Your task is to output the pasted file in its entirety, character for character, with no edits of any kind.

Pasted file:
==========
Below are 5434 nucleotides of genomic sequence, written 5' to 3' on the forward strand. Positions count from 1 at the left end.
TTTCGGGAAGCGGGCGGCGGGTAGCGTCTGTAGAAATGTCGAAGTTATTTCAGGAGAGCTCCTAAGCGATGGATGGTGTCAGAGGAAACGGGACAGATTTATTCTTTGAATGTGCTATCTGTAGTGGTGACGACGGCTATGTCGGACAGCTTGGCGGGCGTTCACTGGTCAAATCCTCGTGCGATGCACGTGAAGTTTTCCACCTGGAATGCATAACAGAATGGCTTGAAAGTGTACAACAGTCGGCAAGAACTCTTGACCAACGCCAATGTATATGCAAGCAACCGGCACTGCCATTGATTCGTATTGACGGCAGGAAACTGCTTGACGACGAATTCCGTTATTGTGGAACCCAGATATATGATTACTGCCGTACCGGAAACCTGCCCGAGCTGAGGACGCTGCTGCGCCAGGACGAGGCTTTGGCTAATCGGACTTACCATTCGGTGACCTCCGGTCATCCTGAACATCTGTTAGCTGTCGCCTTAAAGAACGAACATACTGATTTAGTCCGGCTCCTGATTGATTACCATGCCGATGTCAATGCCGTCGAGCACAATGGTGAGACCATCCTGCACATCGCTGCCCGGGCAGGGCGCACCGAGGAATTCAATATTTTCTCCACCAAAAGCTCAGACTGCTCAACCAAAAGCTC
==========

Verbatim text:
Below are 5434 nucleotides of genomic sequence, written 5' to 3' on the forward strand. Positions count from 1 at the left end.
TTTCGGGAAGCGGGCGGCGGGTAGCGTCTGTAGAAATGTCGAAGTTATTTCAGGAGAGCTCCTAAGCGATGGATGGTGTCAGAGGAAACGGGACAGATTTATTCTTTGAATGTGCTATCTGTAGTGGTGACGACGGCTATGTCGGACAGCTTGGCGGGCGTTCACTGGTCAAATCCTCGTGCGATGCACGTGAAGTTTTCCACCTGGAATGCATAACAGAATGGCTTGAAAGTGTACAACAGTCGGCAAGAACTCTTGACCAACGCCAATGTATATGCAAGCAACCGGCACTGCCATTGATTCGTATTGACGGCAGGAAACTGCTTGACGACGAATTCCGTTATTGTGGAACCCAGATATATGATTACTGCCGTACCGGAAACCTGCCCGAGCTGAGGACGCTGCTGCGCCAGGACGAGGCTTTGGCTAATCGGACTTACCATTCGGTGACCTCCGGTCATCCTGAACATCTGTTAGCTGTCGCCTTAAAGAACGAACATACTGATTTAGTCCGGCTCCTGATTGATTACCATGCCGATGTCAATGCCGTCGAGCACAATGGTGAGACCATCCTGCACATCGCTGCCCGGGCAGGGCGCACCGAGGAATTCAATATTTTCTCCACCAAAAGCTCAGACTGCTCAACCAAAAGCTC